Austria Election: Far-right's Success May Lead to Escalating anti-Muslim Rhetoric (Michael Colborne, Haaretz+) Yet another far-right party is about to take up a seat at a European cabinet table, though observers caution that fear of Putin's influence is probably exaggerated.
Not Iran: The danger to Israel stems from Netanyahu's conduct (Dr. Revital Amiran, Maariv) The prime minister's attack on the police and government institutions, and his turning of them into a tool for political battering, could lead to the destruction of trust in them and chaos in society. This behavior must be stopped.
Reconciliation in Gaza Provides Israel With an Opportunity (Moshe Arens, Haaretz+) The primary Israeli interest is the dismantling of Hamas’ military capability in Gaza. The question is whether Egypt is strong enough to help make that happen.
 
Interviews: 
Former Prisoner of Zion: "Today's Israel is not the country I hoped to get to“
Exactly 30 years ago, Ida Nudel landed in this country for which she fought so hard. Today, at the age of 86, she claims that she was forgotten too quickly and she is disappointed by the leadership. An uncompromising idealist identified with the right-wing, she once supported transfer [of Palestinians - OH] ("I made a transfer when I no longer wanted to live in Russia, and like another million people I came to Israel"), and she now supports Netanyahu. "He's the best," she says. "I do not care what character he has as a person, I care what he does for the country." At the same time, she says: "He is a man with a higher education, writes books, speaks well, but makes a lot of mistakes. Who gave the Palestinians Hebron if not he? Since Ben-Gurion there hasn’t been a true leader for Israel." When asked if she ever wanted to stay in the US during one of her many visits there, she said: "Not even for a moment. After all, that's not what I was fighting to get out of Russia for. On the other hand, if you ask me if today's Israel is the country I so hoped to reach, I will tell you the truth: No. They do not call me Zidovka here, but I know there are those who would be happy if I left." (Interviewed by Yaakov Bar-On in Maariv)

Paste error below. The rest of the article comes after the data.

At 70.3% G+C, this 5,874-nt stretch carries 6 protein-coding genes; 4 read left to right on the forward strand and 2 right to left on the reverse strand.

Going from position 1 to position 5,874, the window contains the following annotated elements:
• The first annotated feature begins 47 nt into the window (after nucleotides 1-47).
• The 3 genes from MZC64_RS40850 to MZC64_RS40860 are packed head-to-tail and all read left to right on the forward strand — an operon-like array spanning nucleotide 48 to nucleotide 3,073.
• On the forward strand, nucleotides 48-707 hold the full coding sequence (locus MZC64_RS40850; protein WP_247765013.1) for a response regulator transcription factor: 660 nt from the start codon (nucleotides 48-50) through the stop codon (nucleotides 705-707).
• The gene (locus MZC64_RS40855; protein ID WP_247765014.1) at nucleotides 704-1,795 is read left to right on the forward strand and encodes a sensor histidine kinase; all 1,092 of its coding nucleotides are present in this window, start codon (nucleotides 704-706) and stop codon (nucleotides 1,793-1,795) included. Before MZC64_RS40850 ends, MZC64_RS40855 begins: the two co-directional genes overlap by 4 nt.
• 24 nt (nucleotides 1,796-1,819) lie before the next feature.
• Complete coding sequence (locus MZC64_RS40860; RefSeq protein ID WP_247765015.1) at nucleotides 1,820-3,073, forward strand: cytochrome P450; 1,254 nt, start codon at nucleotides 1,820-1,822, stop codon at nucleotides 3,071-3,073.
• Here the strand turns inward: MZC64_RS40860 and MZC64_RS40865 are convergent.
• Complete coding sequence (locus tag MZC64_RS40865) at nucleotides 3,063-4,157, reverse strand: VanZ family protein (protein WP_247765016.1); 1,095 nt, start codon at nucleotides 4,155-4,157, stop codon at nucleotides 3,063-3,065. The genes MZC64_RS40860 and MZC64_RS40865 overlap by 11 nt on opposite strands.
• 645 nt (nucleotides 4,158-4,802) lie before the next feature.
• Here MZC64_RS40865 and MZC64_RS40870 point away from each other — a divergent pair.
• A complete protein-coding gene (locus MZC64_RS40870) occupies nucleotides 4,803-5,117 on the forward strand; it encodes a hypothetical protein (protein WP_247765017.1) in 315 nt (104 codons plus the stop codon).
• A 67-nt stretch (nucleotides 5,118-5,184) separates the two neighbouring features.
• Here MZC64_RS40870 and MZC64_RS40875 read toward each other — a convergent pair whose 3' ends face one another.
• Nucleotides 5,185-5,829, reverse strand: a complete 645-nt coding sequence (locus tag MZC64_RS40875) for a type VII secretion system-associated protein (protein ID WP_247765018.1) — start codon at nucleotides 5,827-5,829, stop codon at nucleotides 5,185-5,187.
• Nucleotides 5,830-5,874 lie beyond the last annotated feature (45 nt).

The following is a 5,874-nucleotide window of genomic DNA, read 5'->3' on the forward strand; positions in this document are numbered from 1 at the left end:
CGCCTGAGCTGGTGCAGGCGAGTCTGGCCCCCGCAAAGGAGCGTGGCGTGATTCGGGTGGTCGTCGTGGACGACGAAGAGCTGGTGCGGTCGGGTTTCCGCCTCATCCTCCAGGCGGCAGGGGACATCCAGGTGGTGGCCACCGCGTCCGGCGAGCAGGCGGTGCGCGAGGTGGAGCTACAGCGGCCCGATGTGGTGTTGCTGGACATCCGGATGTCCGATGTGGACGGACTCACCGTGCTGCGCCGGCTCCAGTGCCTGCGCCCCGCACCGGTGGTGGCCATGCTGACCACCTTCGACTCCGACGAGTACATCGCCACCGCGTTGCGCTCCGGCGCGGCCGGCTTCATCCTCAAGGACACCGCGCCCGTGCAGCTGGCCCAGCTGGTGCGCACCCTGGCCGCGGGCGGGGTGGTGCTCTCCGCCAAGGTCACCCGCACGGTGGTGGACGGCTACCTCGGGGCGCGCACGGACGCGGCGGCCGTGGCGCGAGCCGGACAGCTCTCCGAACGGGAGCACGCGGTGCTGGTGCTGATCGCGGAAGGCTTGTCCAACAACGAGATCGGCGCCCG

Israeli Startup Develops 'Ultimate Truth Machine' - Claims Assad Wasn't Behind Chemical Attack
Who shot down Malaysia Airlines Flight 17? Does Donald Trump wear a wig? Israeli entrepreneur Saar Wilf says his company Rootclaim knows the answers to these and many more questions – with a probability of close to 100%. (Interviewed by Rotem Starkman in Haaretz+)

 

Prepared for APN by Orly Halpern, independent freelance journalist based in Jerusalem.